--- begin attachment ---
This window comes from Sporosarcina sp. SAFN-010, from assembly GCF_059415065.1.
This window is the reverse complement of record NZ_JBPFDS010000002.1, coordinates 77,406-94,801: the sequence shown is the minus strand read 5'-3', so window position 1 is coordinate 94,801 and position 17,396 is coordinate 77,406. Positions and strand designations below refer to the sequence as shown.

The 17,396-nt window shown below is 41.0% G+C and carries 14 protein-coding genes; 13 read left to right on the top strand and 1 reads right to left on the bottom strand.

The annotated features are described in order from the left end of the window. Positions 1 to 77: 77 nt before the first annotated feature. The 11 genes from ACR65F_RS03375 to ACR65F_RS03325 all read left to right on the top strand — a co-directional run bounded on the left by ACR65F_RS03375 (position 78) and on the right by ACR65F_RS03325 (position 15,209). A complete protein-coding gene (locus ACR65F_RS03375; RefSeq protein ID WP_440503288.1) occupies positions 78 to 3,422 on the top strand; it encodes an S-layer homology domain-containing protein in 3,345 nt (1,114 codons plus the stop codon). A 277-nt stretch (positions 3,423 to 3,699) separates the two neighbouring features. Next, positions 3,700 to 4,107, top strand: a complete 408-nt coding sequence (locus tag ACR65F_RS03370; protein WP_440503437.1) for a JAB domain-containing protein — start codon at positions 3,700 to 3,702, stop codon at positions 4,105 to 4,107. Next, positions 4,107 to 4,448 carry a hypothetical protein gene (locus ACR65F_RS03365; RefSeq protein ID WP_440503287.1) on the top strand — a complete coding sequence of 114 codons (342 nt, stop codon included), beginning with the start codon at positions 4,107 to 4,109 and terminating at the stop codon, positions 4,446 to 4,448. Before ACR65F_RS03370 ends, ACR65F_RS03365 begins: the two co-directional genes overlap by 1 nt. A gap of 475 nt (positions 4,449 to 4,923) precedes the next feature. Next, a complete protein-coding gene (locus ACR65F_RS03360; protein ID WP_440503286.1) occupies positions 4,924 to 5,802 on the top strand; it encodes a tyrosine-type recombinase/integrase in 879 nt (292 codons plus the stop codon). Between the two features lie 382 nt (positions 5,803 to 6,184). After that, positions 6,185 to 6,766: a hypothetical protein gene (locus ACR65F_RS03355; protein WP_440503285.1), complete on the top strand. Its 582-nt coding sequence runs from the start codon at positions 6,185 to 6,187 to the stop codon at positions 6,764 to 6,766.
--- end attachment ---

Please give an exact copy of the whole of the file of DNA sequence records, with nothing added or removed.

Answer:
This window comes from Sporosarcina sp. SAFN-010, from assembly GCF_059415065.1.
This window is the reverse complement of record NZ_JBPFDS010000002.1, coordinates 77,406-94,801: the sequence shown is the minus strand read 5'-3', so window position 1 is coordinate 94,801 and position 17,396 is coordinate 77,406. Positions and strand designations below refer to the sequence as shown.

The 17,396-nt window shown below is 41.0% G+C and carries 14 protein-coding genes; 13 read left to right on the top strand and 1 reads right to left on the bottom strand.

The annotated features are described in order from the left end of the window. Positions 1 to 77: 77 nt before the first annotated feature. The 11 genes from ACR65F_RS03375 to ACR65F_RS03325 all read left to right on the top strand — a co-directional run bounded on the left by ACR65F_RS03375 (position 78) and on the right by ACR65F_RS03325 (position 15,209). A complete protein-coding gene (locus ACR65F_RS03375; RefSeq protein ID WP_440503288.1) occupies positions 78 to 3,422 on the top strand; it encodes an S-layer homology domain-containing protein in 3,345 nt (1,114 codons plus the stop codon). A 277-nt stretch (positions 3,423 to 3,699) separates the two neighbouring features. Next, positions 3,700 to 4,107, top strand: a complete 408-nt coding sequence (locus tag ACR65F_RS03370; protein WP_440503437.1) for a JAB domain-containing protein — start codon at positions 3,700 to 3,702, stop codon at positions 4,105 to 4,107. Next, positions 4,107 to 4,448 carry a hypothetical protein gene (locus ACR65F_RS03365; RefSeq protein ID WP_440503287.1) on the top strand — a complete coding sequence of 114 codons (342 nt, stop codon included), beginning with the start codon at positions 4,107 to 4,109 and terminating at the stop codon, positions 4,446 to 4,448. Before ACR65F_RS03370 ends, ACR65F_RS03365 begins: the two co-directional genes overlap by 1 nt. A gap of 475 nt (positions 4,449 to 4,923) precedes the next feature. Next, a complete protein-coding gene (locus ACR65F_RS03360; protein ID WP_440503286.1) occupies positions 4,924 to 5,802 on the top strand; it encodes a tyrosine-type recombinase/integrase in 879 nt (292 codons plus the stop codon). Between the two features lie 382 nt (positions 5,803 to 6,184). After that, positions 6,185 to 6,766: a hypothetical protein gene (locus ACR65F_RS03355; protein WP_440503285.1), complete on the top strand. Its 582-nt coding sequence runs from the start codon at positions 6,185 to 6,187 to the stop codon at positions 6,764 to 6,766.